All in a Day’s (Government) Work

Tuesday, September 6th, 2011

Via theJuly/August issue of Cato Policy Report, three stories that appeared on the same day, in the same newspaper:

Critics in Congress also have questioned Amtrak’s management, asking, for example, how an employee with a $21,000 salary earned $149,000 in over- time last fiscal year.
Washington Post, May 15, 2011

The federal government’s largest housing construction program for the poor has squandered hundreds of millions of dollars on stalled or abandoned projects and routinely failed to crack down on derelict developers or the local housing agencies that funded them. —Washington Post, May 15, 2011

The main thing learned in the hearings so far is that [D.C. mayor Vincent] Gray showed bad judgment in allowing [three close aides] to guide so much of the hiring for patronage jobs just below the cabinet rank. Although all three advisers were longtime personnel executives, they blundered repeatedly by overpaying people, doing inadequate vetting and hiring children of officials.
—Robert McCartney, Washington Post, May 15, 2011

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12 Responses to “All in a Day’s (Government) Work”

  1. #1 |  IrishMike | 

    So is three articles criticizing government waste appearing on the same day in a mainstream newspaper is a moral victory? I’m guessing the publisher begrudgingly allows one/day – this is really going to piss him off.

  2. #2 |  M. Steve | 

    Radley, you just don’t get it. If only we got the *right people* in office, these things wouldn’t be an issue. The government is us! If it’s unresponsive or corrupt, we only have ourselves to blame!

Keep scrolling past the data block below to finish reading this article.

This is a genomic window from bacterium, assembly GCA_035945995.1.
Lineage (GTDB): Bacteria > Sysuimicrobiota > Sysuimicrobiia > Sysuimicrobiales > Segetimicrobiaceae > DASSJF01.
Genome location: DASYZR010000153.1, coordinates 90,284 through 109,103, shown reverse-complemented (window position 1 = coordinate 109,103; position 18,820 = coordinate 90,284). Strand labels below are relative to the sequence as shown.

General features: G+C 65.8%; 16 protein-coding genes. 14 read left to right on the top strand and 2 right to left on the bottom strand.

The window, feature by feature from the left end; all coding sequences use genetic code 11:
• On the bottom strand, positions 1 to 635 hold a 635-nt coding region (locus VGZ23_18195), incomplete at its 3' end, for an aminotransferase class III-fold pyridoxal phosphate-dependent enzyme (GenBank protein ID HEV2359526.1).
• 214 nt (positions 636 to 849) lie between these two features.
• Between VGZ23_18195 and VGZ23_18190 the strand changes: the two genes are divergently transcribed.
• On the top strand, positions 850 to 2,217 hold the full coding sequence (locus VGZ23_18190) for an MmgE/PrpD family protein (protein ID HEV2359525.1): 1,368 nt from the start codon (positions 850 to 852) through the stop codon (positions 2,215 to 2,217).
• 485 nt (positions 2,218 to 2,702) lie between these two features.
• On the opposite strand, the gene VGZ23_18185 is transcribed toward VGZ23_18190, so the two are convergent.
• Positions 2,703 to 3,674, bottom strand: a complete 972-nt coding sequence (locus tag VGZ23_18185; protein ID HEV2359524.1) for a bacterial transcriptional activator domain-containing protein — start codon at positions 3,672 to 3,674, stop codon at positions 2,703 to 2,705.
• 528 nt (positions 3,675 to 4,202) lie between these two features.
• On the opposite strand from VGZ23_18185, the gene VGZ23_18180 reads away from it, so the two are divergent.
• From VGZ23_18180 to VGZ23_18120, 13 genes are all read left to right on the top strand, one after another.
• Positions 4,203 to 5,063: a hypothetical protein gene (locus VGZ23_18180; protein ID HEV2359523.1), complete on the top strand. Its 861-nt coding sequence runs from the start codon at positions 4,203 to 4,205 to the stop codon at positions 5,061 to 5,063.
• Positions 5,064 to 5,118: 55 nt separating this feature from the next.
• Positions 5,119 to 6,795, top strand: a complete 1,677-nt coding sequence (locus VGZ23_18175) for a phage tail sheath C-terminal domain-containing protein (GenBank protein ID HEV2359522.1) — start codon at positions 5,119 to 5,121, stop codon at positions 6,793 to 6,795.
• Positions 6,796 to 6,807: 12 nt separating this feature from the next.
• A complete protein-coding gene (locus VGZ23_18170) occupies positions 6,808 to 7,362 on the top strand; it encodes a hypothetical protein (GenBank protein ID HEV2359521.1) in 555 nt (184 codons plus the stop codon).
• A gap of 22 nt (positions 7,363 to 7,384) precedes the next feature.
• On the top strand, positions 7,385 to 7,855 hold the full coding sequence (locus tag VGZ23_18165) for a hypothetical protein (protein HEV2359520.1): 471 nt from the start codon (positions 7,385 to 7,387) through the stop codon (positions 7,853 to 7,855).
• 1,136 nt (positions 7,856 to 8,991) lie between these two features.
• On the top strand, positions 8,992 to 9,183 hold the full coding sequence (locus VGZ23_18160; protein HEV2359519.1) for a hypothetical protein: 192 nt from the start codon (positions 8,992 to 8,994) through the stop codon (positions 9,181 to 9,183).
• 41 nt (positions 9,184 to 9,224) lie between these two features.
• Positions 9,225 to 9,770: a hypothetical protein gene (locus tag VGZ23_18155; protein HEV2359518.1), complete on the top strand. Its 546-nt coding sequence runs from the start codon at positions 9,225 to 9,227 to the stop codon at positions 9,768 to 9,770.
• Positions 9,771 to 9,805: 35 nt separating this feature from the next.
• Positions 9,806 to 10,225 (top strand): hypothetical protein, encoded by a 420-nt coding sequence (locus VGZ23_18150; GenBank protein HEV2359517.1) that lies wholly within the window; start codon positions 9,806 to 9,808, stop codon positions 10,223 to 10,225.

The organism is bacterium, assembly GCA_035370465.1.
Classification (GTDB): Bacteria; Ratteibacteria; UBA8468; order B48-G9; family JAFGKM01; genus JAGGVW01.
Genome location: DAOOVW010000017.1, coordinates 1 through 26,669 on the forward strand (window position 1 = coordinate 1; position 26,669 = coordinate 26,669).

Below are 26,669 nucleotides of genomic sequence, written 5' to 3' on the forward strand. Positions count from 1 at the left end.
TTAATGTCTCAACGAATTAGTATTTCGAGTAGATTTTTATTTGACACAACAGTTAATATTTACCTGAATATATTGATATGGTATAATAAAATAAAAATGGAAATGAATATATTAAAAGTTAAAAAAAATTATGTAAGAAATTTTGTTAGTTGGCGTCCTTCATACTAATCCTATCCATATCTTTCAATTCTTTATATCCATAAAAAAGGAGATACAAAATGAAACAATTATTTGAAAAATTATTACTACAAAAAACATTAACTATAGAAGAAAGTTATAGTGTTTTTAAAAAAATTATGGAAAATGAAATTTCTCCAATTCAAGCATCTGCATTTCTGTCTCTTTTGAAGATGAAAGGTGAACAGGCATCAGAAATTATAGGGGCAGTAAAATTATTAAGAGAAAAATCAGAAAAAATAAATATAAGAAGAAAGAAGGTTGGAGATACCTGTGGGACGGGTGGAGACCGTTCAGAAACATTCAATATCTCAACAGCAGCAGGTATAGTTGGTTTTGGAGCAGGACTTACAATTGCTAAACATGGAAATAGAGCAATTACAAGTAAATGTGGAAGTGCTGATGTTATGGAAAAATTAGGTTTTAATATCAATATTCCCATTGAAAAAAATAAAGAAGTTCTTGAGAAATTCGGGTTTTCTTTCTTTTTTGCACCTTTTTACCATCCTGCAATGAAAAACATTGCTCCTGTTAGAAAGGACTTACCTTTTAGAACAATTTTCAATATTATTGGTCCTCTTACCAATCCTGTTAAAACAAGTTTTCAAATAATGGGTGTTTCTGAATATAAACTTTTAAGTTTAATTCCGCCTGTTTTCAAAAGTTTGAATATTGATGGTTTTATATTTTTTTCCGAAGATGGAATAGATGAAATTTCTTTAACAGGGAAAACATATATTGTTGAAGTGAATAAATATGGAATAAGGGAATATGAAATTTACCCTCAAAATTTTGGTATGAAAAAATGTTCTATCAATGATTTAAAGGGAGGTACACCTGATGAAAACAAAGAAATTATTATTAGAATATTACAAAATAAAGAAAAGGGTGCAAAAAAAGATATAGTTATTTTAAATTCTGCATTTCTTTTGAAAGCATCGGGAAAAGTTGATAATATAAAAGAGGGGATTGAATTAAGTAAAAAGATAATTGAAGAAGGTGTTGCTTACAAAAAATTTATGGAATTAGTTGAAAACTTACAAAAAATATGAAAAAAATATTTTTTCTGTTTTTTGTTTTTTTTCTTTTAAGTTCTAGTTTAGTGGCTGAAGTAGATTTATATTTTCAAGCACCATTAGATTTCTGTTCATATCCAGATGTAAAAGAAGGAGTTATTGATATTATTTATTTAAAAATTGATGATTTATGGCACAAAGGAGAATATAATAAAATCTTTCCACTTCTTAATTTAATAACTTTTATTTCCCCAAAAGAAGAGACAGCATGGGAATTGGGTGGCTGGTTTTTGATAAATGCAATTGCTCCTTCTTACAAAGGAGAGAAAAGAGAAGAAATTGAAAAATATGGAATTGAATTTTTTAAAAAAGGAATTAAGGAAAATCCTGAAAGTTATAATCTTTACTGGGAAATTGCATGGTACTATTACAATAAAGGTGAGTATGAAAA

/sarcasm

  3. #3 |  IrishMike | 

    Whoops – 2nd “is” should not be there in my post. Who did that?

  4. #4 |  MacK | 

    What is that overtime rate?
    Let us say it was double regular pay.

    $21,000 per year for 40hrs per week x 2 per hours overtime after 40hrs per week x 40hrs per week over time per year = 80 total hrs per week = $42,000 extra per year (This is a lot of work).

    $21,000 per year for 40hrs per week x 2 per hours overtime after 40hrs per week x 80hrs per week over time per year = 120 total hrs per week = $84,000 extra per year (This is a near death sentence amount of work).

    $21,000 per year for 40hrs per week x 2 per hours overtime after 40hrs per week x 120hrs per week over time per year = 160 total hrs per week = $126,000 extra per year (This is an impossible amount of work 24/7 = 168 hours per week).

    Let us say it was quadruple regular pay.

    $21,000 per year for 40hrs per week x 4 per hours overtime after 40hrs per week x 70hrs per week over time per year = 110 total hrs per week = $147,000 extra per year (This is a still near death sentence amount of work).

    I would guess that most people can handle 60 hrs a week and still function. If he/she did the 20 hours a week overtime to equal that $149,000 they would get about 7.1 times regular pay for overtime rate.

  5. #5 |  Boyd Durkin | 

    The Bi-Partisan Debt Committee will get all this ironed out.

  6. #6 |  Griffin3 | 

    Take Labor Day monday off, and give a Tuesday nutpunch. Greeeeaaaat ….

  7. #7 |  Jason | 

    Is that a government day or a private day?

  8. #8 |  croaker | 

    @4 Also keep in mind that there may be hazard or special pay involved. Exposure to hazardous substances could mean a negotiated bump in rate. Working on an active rail line right-of-way could also mean a negotiated bump in rate. Requirements to wear protective gear (respirators or SCBA), likewise. Exposure to caisson pressure, ditto. And we haven’t even gotten into mandatory call-backs (4 hours minimum even if cancelled en route to job site) and on-call status (usually half-pay for the duration of the time you’re on call, 4 hours minimum previously mentioned even if it takes five minutes over the phone to fix the issue).

    Aren’t union contracts fun?

    Without further information, like seeing this guy’s actual pay slip, there’s no way to tell.

  9. #9 |  CyniCAl | 

    If only we had the right people in government ….

    Crickets.

  10. #10 |  Leon Wolfeson | 

    Croaker – So, normal people shouldn’t get hazard pay, paid for false alarms involving (often) considerable travel or on-call pay? Nice.

  11. #11 |  croaker | 

    @10 Where the fuck did you dredge that conclusion from my post?

  12. #12 |  buzz | 

    croaker. Union reader.

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